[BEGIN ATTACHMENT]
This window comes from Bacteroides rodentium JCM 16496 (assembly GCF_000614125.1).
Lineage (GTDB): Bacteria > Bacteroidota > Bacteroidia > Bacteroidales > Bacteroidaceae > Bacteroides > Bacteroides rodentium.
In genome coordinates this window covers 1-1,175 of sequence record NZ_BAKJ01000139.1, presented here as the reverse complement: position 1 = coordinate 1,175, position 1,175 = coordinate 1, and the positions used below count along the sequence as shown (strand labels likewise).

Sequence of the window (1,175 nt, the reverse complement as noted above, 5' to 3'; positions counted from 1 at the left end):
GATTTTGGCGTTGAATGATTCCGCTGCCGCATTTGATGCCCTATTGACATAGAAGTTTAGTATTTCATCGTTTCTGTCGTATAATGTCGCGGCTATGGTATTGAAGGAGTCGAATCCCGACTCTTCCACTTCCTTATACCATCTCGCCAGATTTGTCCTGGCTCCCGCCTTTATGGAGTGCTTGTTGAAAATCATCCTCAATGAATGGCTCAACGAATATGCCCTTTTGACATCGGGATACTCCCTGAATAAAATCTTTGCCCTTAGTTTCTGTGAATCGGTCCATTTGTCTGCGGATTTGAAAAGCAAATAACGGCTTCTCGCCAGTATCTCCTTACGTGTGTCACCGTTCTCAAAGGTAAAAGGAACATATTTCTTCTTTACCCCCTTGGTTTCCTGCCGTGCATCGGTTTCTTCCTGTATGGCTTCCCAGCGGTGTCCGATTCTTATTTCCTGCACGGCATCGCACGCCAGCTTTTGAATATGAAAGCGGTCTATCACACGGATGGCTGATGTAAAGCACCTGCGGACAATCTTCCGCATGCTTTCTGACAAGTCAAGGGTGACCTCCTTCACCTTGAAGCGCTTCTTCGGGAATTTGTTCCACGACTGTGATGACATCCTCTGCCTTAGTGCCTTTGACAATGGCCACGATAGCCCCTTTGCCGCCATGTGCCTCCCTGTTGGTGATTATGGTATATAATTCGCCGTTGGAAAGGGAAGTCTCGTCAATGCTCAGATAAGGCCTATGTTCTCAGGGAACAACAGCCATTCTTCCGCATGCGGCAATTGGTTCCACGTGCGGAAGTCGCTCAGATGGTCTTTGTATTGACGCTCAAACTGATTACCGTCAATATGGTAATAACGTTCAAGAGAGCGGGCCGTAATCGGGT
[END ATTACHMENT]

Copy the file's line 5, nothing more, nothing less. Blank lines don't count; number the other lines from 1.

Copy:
GATTTTGGCGTTGAATGATTCCGCTGCCGCATTTGATGCCCTATTGACATAGAAGTTTAGTATTTCATCGTTTCTGTCGTATAATGTCGCGGCTATGGTATTGAAGGAGTCGAATCCCGACTCTTCCACTTCCTTATACCATCTCGCCAGATTTGTCCTGGCTCCCGCCTTTATGGAGTGCTTGTTGAAAATCATCCTCAATGAATGGCTCAACGAATATGCCCTTTTGACATCGGGATACTCCCTGAATAAAATCTTTGCCCTTAGTTTCTGTGAATCGGTCCATTTGTCTGCGGATTTGAAAAGCAAATAACGGCTTCTCGCCAGTATCTCCTTACGTGTGTCACCGTTCTCAAAGGTAAAAGGAACATATTTCTTCTTTACCCCCTTGGTTTCCTGCCGTGCATCGGTTTCTTCCTGTATGGCTTCCCAGCGGTGTCCGATTCTTATTTCCTGCACGGCATCGCACGCCAGCTTTTGAATATGAAAGCGGTCTATCACACGGATGGCTGATGTAAAGCACCTGCGGACAATCTTCCGCATGCTTTCTGACAAGTCAAGGGTGACCTCCTTCACCTTGAAGCGCTTCTTCGGGAATTTGTTCCACGACTGTGATGACATCCTCTGCCTTAGTGCCTTTGACAATGGCCACGATAGCCCCTTTGCCGCCATGTGCCTCCCTGTTGGTGATTATGGTATATAATTCGCCGTTGGAAAGGGAAGTCTCGTCAATGCTCAGATAAGGCCTATGTTCTCAGGGAACAACAGCCATTCTTCCGCATGCGGCAATTGGTTCCACGTGCGGAAGTCGCTCAGATGGTCTTTGTATTGACGCTCAAACTGATTACCGTCAATATGGTAATAACGTTCAAGAGAGCGGGCCGTAATCGGGT